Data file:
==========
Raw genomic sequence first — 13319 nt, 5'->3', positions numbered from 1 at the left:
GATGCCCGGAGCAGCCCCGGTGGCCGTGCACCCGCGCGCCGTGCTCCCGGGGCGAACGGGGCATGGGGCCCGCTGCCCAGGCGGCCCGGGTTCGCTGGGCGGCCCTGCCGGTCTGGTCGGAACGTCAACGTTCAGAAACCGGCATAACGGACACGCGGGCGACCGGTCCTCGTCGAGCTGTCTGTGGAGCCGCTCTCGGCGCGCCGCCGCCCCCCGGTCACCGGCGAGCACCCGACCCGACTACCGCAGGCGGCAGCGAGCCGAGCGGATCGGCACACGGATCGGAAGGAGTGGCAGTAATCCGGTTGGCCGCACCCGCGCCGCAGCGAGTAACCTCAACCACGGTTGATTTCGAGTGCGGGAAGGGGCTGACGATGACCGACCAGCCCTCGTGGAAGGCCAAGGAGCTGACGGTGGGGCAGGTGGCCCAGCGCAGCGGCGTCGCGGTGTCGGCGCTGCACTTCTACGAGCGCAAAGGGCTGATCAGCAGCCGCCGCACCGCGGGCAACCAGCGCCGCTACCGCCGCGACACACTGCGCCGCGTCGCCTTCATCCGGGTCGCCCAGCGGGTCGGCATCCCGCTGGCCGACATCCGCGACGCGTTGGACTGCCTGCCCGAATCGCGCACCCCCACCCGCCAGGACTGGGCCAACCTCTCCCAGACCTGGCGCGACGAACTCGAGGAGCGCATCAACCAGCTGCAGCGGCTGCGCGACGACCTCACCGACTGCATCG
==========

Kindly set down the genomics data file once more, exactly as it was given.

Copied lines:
Raw genomic sequence first — 13319 nt, 5'->3', positions numbered from 1 at the left:
GATGCCCGGAGCAGCCCCGGTGGCCGTGCACCCGCGCGCCGTGCTCCCGGGGCGAACGGGGCATGGGGCCCGCTGCCCAGGCGGCCCGGGTTCGCTGGGCGGCCCTGCCGGTCTGGTCGGAACGTCAACGTTCAGAAACCGGCATAACGGACACGCGGGCGACCGGTCCTCGTCGAGCTGTCTGTGGAGCCGCTCTCGGCGCGCCGCCGCCCCCCGGTCACCGGCGAGCACCCGACCCGACTACCGCAGGCGGCAGCGAGCCGAGCGGATCGGCACACGGATCGGAAGGAGTGGCAGTAATCCGGTTGGCCGCACCCGCGCCGCAGCGAGTAACCTCAACCACGGTTGATTTCGAGTGCGGGAAGGGGCTGACGATGACCGACCAGCCCTCGTGGAAGGCCAAGGAGCTGACGGTGGGGCAGGTGGCCCAGCGCAGCGGCGTCGCGGTGTCGGCGCTGCACTTCTACGAGCGCAAAGGGCTGATCAGCAGCCGCCGCACCGCGGGCAACCAGCGCCGCTACCGCCGCGACACACTGCGCCGCGTCGCCTTCATCCGGGTCGCCCAGCGGGTCGGCATCCCGCTGGCCGACATCCGCGACGCGTTGGACTGCCTGCCCGAATCGCGCACCCCCACCCGCCAGGACTGGGCCAACCTCTCCCAGACCTGGCGCGACGAACTCGAGGAGCGCATCAACCAGCTGCAGCGGCTGCGCGACGACCTCACCGACTGCATCG